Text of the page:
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Chemical element, symbol B and atomic number 5 / From Wikipedia, the free encyclopedia

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Boron is a chemical element; it has symbol B and atomic number 5. In its crystalline form it is a brittle, dark, lustrous metalloid; in its amorphous form it is a brown powder. As the lightest element of the boron group it has three valence electrons for forming covalent bonds, resulting in many compounds such as boric acid, the mineral sodium borate, and the ultra-hard crystals of boron carbide and boron nitride.

Quick facts: Boron, Pronunciation, Allotropes, Appearance,...
Boron, 5B
boron (β-rhombohedral)[1]
Pronunciation/ˈbɔːrɒn/ (BOR-on)
Allotropesα-, β-rhombohedral, β-tetragonal (and more)
Standard atomic weight Ar°(B)
Boron in the periodic table


Atomic number (Z)5
Groupgroup 13 (boron group)
Periodperiod 2
Block  p-block
Electron configuration[He] 2s2 2p1
Electrons per shell2, 3
Physical properties
Phase at STPsolid
Melting point2349 K (2076 °C, 3769 °F)
Boiling point4200 K (3927 °C, 7101 °F)
Density when liquid (at m.p.)2.08 g/cm3
Heat of fusion50.2 kJ/mol
Heat of vaporization508 kJ/mol
Molar heat capacity11.087 J/(mol·K)
Vapor pressure
P (Pa) 1 10 100 1 k 10 k 100 k
at T (K) 2348 2562 2822 3141 3545 4072
Atomic properties
Oxidation states−5, −1, 0,[4] +1, +2, +3[5][6] (a mildly acidic oxide)
ElectronegativityPauling scale: 2.04
Ionization energies
  • 1st: 800.6 kJ/mol
  • 2nd: 2427.1 kJ/mol
  • 3rd: 3659.7 kJ/mol
  • (more)
Atomic radiusempirical: 90 pm
Covalent radius84±3 pm
Van der Waals radius192 pm
Color lines in a spectral range
Spectral lines of boron
Other properties
Natural occurrenceprimordial
Crystal structure rhombohedral
Rhombohedral crystal structure for boron
Speed of sound thin rod16,200 m/s (at 20 °C)
Thermal expansionβ form: 5–7 µm/(m⋅K) (at 25 °C)[7]
Thermal conductivity27.4 W/(m⋅K)
Electrical resistivity~106 Ω⋅m (at 20 °C)
Magnetic orderingdiamagnetic[8]
Molar magnetic susceptibility−6.7×10−6 cm3/mol[8]
Mohs hardness~9.5
CAS Number7440-42-8
DiscoveryJoseph Louis Gay-Lussac and Louis Jacques Thénard[9] (30 June 1808)
First isolationHumphry Davy[10] (9 July 1808)
Isotopes of boron
Main isotopes Decay
abun­dance half-life (t1/2) mode pro­duct
8B synth 771.9 ms β+ 8Be
10B 19.6% stable
11B 80.3% stable
Symbol_category_class.svg Category: Boron
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Boron is synthesized entirely by cosmic ray spallation and supernovae and not by stellar nucleosynthesis, so it is a low-abundance element in the Solar System and in the Earth's crust.[11] It constitutes about 0.001 percent by weight of Earth's crust.[12] It is concentrated on Earth by the water-solubility of its more common naturally occurring compounds, the borate minerals. These are mined industrially as evaporites, such as borax and kernite. The largest known deposits are in Turkey, the largest producer of boron minerals.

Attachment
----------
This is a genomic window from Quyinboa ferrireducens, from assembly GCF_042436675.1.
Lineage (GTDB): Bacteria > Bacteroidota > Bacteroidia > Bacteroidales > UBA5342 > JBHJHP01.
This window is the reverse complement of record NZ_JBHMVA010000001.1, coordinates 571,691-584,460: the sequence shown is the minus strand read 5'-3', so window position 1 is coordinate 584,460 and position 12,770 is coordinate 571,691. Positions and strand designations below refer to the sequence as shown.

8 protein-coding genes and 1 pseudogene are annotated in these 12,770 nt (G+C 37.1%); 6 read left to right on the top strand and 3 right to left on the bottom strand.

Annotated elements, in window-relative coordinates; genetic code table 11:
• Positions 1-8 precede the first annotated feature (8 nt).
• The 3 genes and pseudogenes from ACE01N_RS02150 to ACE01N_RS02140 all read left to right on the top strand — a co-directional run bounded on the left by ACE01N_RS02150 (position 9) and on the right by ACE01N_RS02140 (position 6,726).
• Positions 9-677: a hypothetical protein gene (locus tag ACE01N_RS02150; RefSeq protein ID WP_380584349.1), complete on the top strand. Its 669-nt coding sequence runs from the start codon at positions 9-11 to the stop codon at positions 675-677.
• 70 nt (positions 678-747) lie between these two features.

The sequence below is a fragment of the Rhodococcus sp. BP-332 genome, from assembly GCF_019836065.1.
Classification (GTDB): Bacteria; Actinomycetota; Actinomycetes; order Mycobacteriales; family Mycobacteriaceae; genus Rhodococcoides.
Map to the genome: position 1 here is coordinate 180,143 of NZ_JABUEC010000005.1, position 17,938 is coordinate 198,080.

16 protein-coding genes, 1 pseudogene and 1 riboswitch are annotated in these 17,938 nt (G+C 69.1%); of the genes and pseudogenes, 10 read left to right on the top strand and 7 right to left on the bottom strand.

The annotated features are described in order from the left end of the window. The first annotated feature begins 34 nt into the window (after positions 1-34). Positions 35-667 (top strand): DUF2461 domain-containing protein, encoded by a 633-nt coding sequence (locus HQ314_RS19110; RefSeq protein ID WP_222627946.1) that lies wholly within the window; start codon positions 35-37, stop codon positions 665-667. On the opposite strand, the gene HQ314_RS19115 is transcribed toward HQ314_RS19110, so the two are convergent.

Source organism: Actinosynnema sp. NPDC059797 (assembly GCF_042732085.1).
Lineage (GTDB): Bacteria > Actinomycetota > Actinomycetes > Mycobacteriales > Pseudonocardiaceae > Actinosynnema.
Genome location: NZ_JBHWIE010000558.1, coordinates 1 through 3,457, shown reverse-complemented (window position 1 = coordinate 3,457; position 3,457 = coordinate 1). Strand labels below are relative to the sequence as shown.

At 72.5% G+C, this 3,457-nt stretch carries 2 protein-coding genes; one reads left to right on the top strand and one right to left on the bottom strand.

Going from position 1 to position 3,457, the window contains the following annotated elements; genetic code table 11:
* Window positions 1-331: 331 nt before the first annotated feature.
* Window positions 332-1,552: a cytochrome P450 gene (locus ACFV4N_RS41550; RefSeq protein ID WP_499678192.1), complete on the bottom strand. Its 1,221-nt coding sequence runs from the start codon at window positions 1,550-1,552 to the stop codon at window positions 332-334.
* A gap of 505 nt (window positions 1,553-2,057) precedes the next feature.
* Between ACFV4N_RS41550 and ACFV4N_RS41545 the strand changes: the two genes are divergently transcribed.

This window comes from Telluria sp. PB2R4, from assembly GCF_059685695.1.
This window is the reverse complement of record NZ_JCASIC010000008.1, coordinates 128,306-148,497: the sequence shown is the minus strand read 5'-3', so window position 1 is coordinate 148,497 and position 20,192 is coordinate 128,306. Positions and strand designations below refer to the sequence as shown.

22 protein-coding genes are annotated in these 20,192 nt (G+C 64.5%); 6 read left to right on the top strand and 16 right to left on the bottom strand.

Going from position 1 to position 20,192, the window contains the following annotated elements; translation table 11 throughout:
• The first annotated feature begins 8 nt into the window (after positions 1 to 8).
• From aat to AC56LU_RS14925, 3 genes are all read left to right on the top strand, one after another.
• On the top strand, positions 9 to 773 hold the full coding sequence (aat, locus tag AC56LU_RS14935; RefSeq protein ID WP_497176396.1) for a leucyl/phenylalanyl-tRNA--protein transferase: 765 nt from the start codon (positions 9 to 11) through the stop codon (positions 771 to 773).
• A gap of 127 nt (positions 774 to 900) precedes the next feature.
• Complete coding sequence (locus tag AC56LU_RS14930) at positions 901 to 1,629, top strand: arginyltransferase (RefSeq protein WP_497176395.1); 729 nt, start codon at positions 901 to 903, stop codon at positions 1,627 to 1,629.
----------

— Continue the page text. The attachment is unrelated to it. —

Elemental boron is a metalloid that is found in small amounts in meteoroids, but chemically uncombined boron is not otherwise found naturally on Earth. Industrially, the very pure element is produced with difficulty because of contamination by carbon or other elements that resist removal.[13] Several allotropes exist: amorphous boron is a brown powder; crystalline boron is silvery to black, extremely hard (about 9.5 on the Mohs scale), and a poor electrical conductor at room temperature. The primary use of the element itself is as boron filaments with applications similar to carbon fibers in some high-strength materials.

Boron is primarily used in chemical compounds. About half of all production consumed globally is an additive in fiberglass for insulation and structural materials. The next leading use is in polymers and ceramics in high-strength, lightweight structural and heat-resistant materials. Borosilicate glass is desired for its greater strength and thermal shock resistance than ordinary soda lime glass. As sodium perborate, it is used as a bleach. A small amount is used as a dopant in semiconductors, and reagent intermediates in the synthesis of organic fine chemicals. A few boron-containing organic pharmaceuticals are used or are in study. Natural boron is composed of two stable isotopes, one of which (boron-10) has a number of uses as a neutron-capturing agent.

The intersection of boron with biology is very small. Consensus on it as essential for mammalian life is lacking. Borates have low toxicity in mammals (similar to table salt) but are more toxic to arthropods and are occasionally used as insecticides. Boron-containing organic antibiotics are known. Although only traces are required, it is an essential plant nutrient.

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